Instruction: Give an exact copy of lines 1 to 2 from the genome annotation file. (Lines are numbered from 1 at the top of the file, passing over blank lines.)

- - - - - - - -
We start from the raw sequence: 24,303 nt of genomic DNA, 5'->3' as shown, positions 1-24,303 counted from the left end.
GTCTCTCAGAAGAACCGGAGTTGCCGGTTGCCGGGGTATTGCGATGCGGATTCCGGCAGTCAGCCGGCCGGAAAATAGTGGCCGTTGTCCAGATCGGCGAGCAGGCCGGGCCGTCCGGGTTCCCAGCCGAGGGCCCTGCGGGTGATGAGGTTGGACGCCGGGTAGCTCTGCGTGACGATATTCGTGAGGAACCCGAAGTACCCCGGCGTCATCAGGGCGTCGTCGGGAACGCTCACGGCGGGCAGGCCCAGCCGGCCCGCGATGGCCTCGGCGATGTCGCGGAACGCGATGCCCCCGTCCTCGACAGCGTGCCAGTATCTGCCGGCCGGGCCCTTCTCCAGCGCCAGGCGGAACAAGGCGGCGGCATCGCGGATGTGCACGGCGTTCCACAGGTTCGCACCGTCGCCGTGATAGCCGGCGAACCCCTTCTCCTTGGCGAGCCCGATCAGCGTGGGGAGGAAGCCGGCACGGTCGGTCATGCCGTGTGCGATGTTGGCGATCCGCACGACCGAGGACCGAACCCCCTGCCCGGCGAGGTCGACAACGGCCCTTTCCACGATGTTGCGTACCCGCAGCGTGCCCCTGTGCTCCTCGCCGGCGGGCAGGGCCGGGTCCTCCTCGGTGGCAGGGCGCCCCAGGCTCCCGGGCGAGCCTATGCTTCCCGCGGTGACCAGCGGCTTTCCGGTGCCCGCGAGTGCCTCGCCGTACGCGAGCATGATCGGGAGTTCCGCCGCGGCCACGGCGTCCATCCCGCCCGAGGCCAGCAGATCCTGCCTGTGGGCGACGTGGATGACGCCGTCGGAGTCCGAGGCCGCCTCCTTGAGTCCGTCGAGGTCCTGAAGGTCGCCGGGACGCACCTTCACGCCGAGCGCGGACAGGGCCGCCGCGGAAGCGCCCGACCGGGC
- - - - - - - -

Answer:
We start from the raw sequence: 24,303 nt of genomic DNA, 5'->3' as shown, positions 1-24,303 counted from the left end.
GTCTCTCAGAAGAACCGGAGTTGCCGGTTGCCGGGGTATTGCGATGCGGATTCCGGCAGTCAGCCGGCCGGAAAATAGTGGCCGTTGTCCAGATCGGCGAGCAGGCCGGGCCGTCCGGGTTCCCAGCCGAGGGCCCTGCGGGTGATGAGGTTGGACGCCGGGTAGCTCTGCGTGACGATATTCGTGAGGAACCCGAAGTACCCCGGCGTCATCAGGGCGTCGTCGGGAACGCTCACGGCGGGCAGGCCCAGCCGGCCCGCGATGGCCTCGGCGATGTCGCGGAACGCGATGCCCCCGTCCTCGACAGCGTGCCAGTATCTGCCGGCCGGGCCCTTCTCCAGCGCCAGGCGGAACAAGGCGGCGGCATCGCGGATGTGCACGGCGTTCCACAGGTTCGCACCGTCGCCGTGATAGCCGGCGAACCCCTTCTCCTTGGCGAGCCCGATCAGCGTGGGGAGGAAGCCGGCACGGTCGGTCATGCCGTGTGCGATGTTGGCGATCCGCACGACCGAGGACCGAACCCCCTGCCCGGCGAGGTCGACAACGGCCCTTTCCACGATGTTGCGTACCCGCAGCGTGCCCCTGTGCTCCTCGCCGGCGGGCAGGGCCGGGTCCTCCTCGGTGGCAGGGCGCCCCAGGCTCCCGGGCGAGCCTATGCTTCCCGCGGTGACCAGCGGCTTTCCGGTGCCCGCGAGTGCCTCGCCGTACGCGAGCATGATCGGGAGTTCCGCCGCGGCCACGGCGTCCATCCCGCCCGAGGCCAGCAGATCCTGCCTGTGGGCGACGTGGATGACGCCGTCGGAGTCCGAGGCCGCCTCCTTGAGTCCGTCGAGGTCCTGAAGGTCGCCGGGACGCACCTTCACGCCGAGCGCGGACAGGGCCGCCGCGGAAGCGCCCGACCGGGC